They don’t discuss the past, instead focusing on your present and future. While psychologists may home in on your childhood or developmental years, mental health coaches steer away from the past and emphasize discussions about your goals for the future, the kind of person you want to be, and where you want your life to go, Segreto says.
They don’t specialize in treating complex clinical problems. Nickerson notes that if you are dealing with severe mental health issues, including depression, suicidal thoughts, post-traumatic stress disorder, or trauma from abuse, you should see someone with more advanced mental healthcare training, such as a licensed psychiatrist, psychologist, or another counselor with more expertise.
Mental health coaches are, however, trained about when to refer clients to a psychiatrist or psychologist if that person’s needs are beyond their expertise and training — and they’re taught about suicide prevention, Nickerson says.

 

Learn the difference between a mental health coach and other therapists – and whether a mental health coach might be right for you

Lyra Health, for example, provides its coaches with ongoing consultation with licensed psychologists to answer questions, prepare referrals or build up extra resources, adding another layer of security to ensure that patients are getting the most appropriate form of care, according to O’Neil-Hart. If patients need more specific care, or if they prefer to work with a therapist, Lyra will help with the transition, connecting them with a therapist.

Is a Mental Health Coach Right for Me?

Nickerson says mental health coaches are a great first line of defense to help Americans struggling with mild mental health concerns, or as a stopgap while they wait for an appointment with a clinician for assessment and diagnosis.

She says that some clients continue seeing both a mental health coach and a psychiatrist or psychologist, depending on their needs.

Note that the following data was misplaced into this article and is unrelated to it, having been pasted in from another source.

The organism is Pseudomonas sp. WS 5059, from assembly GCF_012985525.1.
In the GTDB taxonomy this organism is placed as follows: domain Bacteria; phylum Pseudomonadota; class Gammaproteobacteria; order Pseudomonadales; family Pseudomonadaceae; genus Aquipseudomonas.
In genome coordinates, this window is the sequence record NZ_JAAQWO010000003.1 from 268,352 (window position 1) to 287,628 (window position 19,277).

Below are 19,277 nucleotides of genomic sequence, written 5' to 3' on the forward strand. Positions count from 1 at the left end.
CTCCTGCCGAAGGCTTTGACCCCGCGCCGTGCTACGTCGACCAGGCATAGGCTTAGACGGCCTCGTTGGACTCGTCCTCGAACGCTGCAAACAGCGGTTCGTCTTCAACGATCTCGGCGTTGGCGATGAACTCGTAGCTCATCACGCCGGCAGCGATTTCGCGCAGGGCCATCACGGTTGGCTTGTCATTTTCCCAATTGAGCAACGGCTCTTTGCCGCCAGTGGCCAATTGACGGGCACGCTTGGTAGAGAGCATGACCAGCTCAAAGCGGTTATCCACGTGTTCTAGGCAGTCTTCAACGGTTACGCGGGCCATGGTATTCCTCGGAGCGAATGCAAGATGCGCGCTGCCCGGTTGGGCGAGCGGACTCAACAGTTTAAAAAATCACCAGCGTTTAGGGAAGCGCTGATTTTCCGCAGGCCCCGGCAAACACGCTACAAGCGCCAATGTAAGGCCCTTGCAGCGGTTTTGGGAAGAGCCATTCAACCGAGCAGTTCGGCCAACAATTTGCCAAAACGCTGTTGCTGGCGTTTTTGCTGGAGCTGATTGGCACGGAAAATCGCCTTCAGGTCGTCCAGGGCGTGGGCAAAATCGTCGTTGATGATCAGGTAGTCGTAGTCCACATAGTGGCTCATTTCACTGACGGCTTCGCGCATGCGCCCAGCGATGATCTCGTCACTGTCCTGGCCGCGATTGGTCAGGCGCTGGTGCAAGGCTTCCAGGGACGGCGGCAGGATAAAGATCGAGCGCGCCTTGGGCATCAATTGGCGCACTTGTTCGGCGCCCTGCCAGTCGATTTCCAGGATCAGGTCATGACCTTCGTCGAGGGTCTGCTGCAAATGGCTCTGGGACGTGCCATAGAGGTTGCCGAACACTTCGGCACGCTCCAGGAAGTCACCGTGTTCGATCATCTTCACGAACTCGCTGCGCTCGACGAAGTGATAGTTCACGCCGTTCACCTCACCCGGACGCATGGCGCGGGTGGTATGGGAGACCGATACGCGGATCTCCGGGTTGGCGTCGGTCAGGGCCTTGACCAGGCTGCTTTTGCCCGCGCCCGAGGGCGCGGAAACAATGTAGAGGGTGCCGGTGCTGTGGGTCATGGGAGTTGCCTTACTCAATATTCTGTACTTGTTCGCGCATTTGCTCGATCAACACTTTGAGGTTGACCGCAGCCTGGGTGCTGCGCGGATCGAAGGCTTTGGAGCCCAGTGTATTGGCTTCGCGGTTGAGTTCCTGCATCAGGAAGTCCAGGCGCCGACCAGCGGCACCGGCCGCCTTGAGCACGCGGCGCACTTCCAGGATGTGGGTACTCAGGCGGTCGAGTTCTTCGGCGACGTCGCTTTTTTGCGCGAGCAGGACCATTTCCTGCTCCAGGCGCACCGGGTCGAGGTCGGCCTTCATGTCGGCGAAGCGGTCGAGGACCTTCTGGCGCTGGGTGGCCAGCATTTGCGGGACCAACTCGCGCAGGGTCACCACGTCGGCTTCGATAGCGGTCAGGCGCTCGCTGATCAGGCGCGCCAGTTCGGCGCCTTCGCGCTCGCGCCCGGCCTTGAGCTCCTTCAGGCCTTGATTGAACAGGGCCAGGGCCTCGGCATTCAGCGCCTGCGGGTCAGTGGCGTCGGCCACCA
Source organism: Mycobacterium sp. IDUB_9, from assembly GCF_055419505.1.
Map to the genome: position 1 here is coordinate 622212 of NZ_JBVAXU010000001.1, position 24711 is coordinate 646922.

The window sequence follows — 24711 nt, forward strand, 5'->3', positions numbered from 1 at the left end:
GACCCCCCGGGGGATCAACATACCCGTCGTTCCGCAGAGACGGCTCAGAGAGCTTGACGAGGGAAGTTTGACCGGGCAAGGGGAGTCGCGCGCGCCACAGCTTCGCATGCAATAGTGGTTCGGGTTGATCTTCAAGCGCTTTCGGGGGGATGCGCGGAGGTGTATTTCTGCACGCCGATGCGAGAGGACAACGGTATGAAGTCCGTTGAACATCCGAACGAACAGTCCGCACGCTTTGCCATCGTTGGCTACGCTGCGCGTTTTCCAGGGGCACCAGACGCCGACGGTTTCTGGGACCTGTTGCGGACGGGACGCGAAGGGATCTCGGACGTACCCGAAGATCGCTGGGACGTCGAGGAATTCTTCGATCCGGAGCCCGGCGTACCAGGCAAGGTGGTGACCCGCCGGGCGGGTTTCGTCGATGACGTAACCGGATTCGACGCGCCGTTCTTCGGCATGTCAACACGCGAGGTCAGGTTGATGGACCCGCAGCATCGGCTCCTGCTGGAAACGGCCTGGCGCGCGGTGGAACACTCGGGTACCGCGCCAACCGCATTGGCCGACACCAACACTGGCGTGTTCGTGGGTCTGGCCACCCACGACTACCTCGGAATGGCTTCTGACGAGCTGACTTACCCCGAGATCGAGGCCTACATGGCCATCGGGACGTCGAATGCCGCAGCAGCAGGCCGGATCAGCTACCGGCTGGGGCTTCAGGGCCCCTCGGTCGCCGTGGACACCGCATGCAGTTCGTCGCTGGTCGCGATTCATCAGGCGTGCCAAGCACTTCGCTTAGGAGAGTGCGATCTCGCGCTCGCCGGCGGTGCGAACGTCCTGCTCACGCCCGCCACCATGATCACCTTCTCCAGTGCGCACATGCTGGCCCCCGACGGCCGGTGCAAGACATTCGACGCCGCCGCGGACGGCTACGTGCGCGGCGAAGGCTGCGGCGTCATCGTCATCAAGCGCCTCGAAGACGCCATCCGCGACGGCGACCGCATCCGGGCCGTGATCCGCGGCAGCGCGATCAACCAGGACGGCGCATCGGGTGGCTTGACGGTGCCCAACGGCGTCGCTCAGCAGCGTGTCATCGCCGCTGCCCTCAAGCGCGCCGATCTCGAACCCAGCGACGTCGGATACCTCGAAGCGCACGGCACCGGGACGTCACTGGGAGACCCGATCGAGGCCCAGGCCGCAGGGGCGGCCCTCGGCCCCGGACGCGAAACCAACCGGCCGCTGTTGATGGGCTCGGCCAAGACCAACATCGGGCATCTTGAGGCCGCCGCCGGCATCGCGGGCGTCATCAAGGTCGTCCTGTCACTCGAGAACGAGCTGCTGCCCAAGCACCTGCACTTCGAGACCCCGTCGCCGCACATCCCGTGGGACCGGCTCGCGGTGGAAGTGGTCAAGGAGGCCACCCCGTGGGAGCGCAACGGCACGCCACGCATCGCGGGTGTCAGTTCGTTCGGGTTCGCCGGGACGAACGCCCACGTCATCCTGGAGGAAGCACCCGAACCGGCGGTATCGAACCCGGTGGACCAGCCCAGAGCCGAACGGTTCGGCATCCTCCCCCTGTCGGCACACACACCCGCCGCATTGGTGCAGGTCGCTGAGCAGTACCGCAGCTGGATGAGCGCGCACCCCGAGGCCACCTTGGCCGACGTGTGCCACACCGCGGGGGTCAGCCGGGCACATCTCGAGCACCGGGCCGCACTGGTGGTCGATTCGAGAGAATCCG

O’Neil-Hart says that some good reasons to seek out mental health coaching before or in place of other therapy include the following situations:

The mental and emotional health challenges you’re facing are on the milder end of the spectrum.
You prefer a goal-oriented approach that focuses on personal growth and development.
You want to improve your stress management or work-life balance.
You want help with clarifying your values, goals, or life purpose.
You’re interested in learning practical, actionable ways to address your personal and professional challenges.
You’re willing to do homework, including self-assessments, reading, journaling, or meditating, to help you get to know yourself better and get comfortable in your own skin.
He says mental health coaching can help with a wide range of mild to moderate symptoms, including:

Stress
Anxiety
Perfectionism
Burnout
Indecisiveness
Feeling stuck in life
Dealing with the end of a relationship
Interpersonal problems
Life transitions
Dealing with difficult emotions, such as anger
But don’t feel limited by this list. Segreto notes that everyone can benefit from mental health coaching to help them gain insight into themselves and where they’d like their lives to go.

“This work is for everybody in their day-to-day life. It’s about having the tools to build resilience in your life so you can navigate everything life throws at you,” she says.

What Credentials Should Mental Health Coaches Have?

It’s important to note that while other therapists must be licensed or registered in the state they practice in, mental health coaching is an unregulated field. That means anyone can call themselves a mental health coach and the onus is on you to check on their training, experience, and legitimacy, Nickerson says.

When you’re looking for a mental health coach, check that they’re registered, she notes. That means your coach has completed training from an organization that is approved by certain bodies, such as the American Association of Drugless Practitioners, the Health Coach Alliance, or the International Coaching Federation (ICF).

There are no prerequisites for mental health coaching, although most people who sign up for Nickerson’s training typically have an undergraduate degree as a baseline, she says.

O’Neil-Hart says Lyra Health conducts rigorous vetting, credentialing, and training of its mental health coaches. Candidates must have graduated from a program accredited by the ICF, and once they’re hired, they must complete a four-month orientation program overseen by a team of psychologists.